Together, they will award the festival’s top prizes, including the Golden Lion, which last year went to “Joker” under jury president Lucrecia Martel.

Meaning, in the Orizzonti, or Horizons, section running parallel to the main competition, French favorite Claire Denis (“High Life,” “Beau Travail”) will lead the jury comprised of Oskar Alegria (Spain), Francesca Comencini (Italy), Katriel Schory (Israel), and Christine Vachon (USA).

Heading the jury for the “Luigi De Laurentiis” Venice Award for a Debut Film are Claudio Giovannesi (Italy) as president, Remi Bonhomme (France), and Dora Bouchoucha (Tunisia). The festival’s Venice Virtual Reality jury will be led by Celine Tricart as president (USA), and also include Asif Kapadia (Great Britain) and Hideo Kojima (Japan).

Daniele Luchetti’s “Lacci” will open the 77th edition on September 2. The selection is notable, as “Lacci” has become the first Italian movie to open the Venice Film Festival in 11 years. The last Italian opener was in 2009 with Giuseppe Tornatore’s “Baarìa.” Luchetti’s “Lacci” is based on Domenico Starnone’s 2017 novel of the same name about a potential affair that threatens a marriage. The cast includes Alba Rohrwacher, Luigi Lo Cascio, Laura Morante, Silvio Orlando, and Linda Caridi.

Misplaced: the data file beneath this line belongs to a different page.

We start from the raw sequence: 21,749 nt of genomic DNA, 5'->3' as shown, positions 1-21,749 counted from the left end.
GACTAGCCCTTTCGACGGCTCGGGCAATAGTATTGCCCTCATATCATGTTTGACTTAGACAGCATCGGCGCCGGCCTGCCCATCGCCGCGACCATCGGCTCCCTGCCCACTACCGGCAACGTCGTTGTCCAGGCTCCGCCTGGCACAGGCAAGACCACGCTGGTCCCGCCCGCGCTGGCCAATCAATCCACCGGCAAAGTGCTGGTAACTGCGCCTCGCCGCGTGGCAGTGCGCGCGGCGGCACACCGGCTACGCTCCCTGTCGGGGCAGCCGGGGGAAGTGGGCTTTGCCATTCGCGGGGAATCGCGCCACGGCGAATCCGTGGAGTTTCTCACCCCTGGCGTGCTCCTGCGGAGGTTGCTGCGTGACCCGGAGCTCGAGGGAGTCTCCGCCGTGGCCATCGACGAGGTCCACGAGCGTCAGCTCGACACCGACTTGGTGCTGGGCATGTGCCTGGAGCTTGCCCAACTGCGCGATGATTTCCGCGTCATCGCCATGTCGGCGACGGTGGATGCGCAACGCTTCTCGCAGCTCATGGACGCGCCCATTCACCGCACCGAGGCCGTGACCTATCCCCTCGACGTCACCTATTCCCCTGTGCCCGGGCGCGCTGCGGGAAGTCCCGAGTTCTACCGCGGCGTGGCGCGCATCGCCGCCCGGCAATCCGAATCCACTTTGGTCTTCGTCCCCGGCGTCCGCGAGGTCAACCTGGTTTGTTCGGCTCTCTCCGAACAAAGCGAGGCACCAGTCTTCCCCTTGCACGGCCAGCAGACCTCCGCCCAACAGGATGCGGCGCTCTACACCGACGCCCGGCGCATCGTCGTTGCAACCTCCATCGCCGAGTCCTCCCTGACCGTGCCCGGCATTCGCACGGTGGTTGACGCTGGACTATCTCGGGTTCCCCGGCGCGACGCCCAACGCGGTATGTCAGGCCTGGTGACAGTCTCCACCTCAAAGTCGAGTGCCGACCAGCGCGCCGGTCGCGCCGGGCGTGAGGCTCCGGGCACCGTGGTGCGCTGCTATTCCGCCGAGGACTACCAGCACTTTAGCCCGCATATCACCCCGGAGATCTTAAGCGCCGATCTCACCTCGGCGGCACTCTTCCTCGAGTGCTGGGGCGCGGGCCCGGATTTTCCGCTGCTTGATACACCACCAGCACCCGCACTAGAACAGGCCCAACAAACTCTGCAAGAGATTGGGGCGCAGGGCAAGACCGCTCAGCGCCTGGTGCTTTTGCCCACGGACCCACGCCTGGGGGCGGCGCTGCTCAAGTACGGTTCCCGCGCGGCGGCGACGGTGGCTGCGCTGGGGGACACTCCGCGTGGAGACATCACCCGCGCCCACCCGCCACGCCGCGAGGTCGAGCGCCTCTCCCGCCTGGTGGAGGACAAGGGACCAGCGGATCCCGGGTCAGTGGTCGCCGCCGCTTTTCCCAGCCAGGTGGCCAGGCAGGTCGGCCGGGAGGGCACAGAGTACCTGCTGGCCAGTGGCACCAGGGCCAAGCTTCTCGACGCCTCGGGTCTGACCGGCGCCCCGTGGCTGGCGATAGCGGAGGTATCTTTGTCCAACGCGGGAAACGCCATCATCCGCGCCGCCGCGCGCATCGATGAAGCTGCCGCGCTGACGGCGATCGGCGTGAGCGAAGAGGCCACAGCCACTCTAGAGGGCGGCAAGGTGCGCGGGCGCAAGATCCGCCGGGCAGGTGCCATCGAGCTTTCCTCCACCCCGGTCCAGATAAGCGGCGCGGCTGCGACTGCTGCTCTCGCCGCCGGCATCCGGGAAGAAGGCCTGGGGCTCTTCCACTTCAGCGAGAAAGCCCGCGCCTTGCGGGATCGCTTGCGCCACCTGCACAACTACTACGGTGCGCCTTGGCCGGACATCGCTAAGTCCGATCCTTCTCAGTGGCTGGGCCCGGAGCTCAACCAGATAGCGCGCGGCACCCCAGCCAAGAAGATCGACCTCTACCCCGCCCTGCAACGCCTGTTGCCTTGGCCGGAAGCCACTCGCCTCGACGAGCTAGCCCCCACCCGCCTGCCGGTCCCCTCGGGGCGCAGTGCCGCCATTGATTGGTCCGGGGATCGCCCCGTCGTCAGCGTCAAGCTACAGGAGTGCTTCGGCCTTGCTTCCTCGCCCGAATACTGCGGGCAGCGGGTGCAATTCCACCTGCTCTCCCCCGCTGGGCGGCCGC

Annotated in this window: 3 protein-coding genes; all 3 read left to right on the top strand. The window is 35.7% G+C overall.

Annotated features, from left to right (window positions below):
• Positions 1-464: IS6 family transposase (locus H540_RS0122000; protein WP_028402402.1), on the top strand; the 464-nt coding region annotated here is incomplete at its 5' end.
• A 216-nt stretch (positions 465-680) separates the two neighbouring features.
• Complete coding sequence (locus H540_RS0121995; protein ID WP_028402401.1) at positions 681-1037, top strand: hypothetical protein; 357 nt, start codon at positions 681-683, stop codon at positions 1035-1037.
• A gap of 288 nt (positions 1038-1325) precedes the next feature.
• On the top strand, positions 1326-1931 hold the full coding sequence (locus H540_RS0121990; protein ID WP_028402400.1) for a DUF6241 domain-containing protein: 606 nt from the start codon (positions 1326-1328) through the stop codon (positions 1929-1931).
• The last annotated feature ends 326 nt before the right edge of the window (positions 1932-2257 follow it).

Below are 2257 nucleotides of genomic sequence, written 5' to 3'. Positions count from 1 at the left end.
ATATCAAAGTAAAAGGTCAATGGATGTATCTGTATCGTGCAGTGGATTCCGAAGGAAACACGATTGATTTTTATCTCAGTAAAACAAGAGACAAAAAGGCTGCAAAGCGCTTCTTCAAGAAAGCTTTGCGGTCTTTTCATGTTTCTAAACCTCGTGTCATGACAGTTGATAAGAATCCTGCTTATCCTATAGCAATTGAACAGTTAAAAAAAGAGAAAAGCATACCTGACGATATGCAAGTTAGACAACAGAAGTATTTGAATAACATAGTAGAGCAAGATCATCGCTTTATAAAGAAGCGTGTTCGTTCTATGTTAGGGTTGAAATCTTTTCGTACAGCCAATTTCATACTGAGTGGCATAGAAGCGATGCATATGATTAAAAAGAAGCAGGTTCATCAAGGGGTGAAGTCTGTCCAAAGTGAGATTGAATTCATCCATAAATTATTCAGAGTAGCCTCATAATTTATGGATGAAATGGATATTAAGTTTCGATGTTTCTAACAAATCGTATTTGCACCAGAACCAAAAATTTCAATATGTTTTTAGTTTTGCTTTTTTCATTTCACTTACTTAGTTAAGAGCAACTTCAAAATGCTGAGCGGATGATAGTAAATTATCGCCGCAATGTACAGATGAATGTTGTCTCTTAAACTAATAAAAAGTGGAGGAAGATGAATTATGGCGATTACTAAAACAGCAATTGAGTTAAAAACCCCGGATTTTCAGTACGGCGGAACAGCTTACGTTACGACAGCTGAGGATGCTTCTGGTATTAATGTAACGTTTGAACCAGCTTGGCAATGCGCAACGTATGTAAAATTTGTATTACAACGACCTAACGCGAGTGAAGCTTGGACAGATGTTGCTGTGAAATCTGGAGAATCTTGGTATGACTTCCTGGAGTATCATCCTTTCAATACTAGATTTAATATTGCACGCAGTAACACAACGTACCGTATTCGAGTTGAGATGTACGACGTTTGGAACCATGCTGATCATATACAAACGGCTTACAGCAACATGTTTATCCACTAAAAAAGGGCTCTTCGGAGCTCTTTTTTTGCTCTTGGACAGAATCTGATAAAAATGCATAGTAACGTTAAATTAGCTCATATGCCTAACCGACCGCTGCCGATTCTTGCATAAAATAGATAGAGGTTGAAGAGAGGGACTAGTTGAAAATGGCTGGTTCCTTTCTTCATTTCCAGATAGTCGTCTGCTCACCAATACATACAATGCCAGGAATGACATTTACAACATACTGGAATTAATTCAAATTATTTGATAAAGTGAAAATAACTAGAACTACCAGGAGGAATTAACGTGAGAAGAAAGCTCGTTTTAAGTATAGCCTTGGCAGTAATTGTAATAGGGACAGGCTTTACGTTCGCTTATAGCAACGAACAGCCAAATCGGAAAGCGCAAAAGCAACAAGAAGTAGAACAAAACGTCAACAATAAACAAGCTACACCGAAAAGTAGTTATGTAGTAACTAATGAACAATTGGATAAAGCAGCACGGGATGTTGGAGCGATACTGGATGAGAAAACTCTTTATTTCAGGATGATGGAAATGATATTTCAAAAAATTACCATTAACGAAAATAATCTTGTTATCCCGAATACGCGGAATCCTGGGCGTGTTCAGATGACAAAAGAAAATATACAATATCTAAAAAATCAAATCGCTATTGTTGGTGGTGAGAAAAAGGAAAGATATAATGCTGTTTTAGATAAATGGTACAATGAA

Slated to be the world’s first major film festival to resume operations during the pandemic, Venice will be a slimmed-down affair. Around 50 films will be announced as part of Venice’s official selection on July 28. The main competition, officially titled Venezia 77, will feature approximately 20 films. All other titles in the official selection will debut either in the Out of Competition section or the Horizons section. “Lacci” is included in the festival’s Out of Competition section.

The festival will also host outdoor screenings this year.

Source: IndieWire film

July 26, 2020

Olivia de Havilland, Star of ‘Gone With the Wind,’ Dies at 104

The link to Old Hollywood gets smaller with the announcement today that Olivia de Havilland, two-time Oscar winner and the last living star of “Gone With the Wind,” passed away at 104. De Havilland, who just celebrated her birthday three weeks ago, died of natural causes, her reps confirmed.